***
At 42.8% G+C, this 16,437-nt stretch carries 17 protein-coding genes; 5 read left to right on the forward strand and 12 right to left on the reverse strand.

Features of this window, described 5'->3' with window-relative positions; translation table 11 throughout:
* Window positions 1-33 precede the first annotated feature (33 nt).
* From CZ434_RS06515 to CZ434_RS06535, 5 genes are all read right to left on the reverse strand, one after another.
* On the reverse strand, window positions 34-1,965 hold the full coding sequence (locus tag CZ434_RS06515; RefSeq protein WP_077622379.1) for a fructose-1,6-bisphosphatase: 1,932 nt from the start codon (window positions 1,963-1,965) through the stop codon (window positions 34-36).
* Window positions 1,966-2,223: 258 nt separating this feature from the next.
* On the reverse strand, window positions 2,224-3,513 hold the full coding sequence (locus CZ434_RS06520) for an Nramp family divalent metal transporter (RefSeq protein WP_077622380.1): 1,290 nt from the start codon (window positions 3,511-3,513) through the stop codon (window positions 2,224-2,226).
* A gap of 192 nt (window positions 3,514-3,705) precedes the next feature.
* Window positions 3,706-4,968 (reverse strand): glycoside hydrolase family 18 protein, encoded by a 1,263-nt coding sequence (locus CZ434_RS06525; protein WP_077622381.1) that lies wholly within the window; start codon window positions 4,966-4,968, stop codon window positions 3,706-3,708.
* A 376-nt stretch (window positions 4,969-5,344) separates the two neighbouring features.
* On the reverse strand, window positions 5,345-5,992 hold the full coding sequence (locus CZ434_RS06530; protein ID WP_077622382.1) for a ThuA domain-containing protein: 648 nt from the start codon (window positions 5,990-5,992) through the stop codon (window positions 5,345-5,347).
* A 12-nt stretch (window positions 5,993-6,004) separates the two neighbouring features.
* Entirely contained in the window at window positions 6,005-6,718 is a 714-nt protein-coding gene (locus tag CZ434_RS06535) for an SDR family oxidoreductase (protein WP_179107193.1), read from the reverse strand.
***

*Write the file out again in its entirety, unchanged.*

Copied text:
At 42.8% G+C, this 16,437-nt stretch carries 17 protein-coding genes; 5 read left to right on the forward strand and 12 right to left on the reverse strand.

Features of this window, described 5'->3' with window-relative positions; translation table 11 throughout:
* Window positions 1-33 precede the first annotated feature (33 nt).
* From CZ434_RS06515 to CZ434_RS06535, 5 genes are all read right to left on the reverse strand, one after another.
* On the reverse strand, window positions 34-1,965 hold the full coding sequence (locus tag CZ434_RS06515; RefSeq protein WP_077622379.1) for a fructose-1,6-bisphosphatase: 1,932 nt from the start codon (window positions 1,963-1,965) through the stop codon (window positions 34-36).
* Window positions 1,966-2,223: 258 nt separating this feature from the next.
* On the reverse strand, window positions 2,224-3,513 hold the full coding sequence (locus CZ434_RS06520) for an Nramp family divalent metal transporter (RefSeq protein WP_077622380.1): 1,290 nt from the start codon (window positions 3,511-3,513) through the stop codon (window positions 2,224-2,226).
* A gap of 192 nt (window positions 3,514-3,705) precedes the next feature.
* Window positions 3,706-4,968 (reverse strand): glycoside hydrolase family 18 protein, encoded by a 1,263-nt coding sequence (locus CZ434_RS06525; protein WP_077622381.1) that lies wholly within the window; start codon window positions 4,966-4,968, stop codon window positions 3,706-3,708.
* A 376-nt stretch (window positions 4,969-5,344) separates the two neighbouring features.
* On the reverse strand, window positions 5,345-5,992 hold the full coding sequence (locus CZ434_RS06530; protein ID WP_077622382.1) for a ThuA domain-containing protein: 648 nt from the start codon (window positions 5,990-5,992) through the stop codon (window positions 5,345-5,347).
* A 12-nt stretch (window positions 5,993-6,004) separates the two neighbouring features.
* Entirely contained in the window at window positions 6,005-6,718 is a 714-nt protein-coding gene (locus tag CZ434_RS06535) for an SDR family oxidoreductase (protein WP_179107193.1), read from the reverse strand.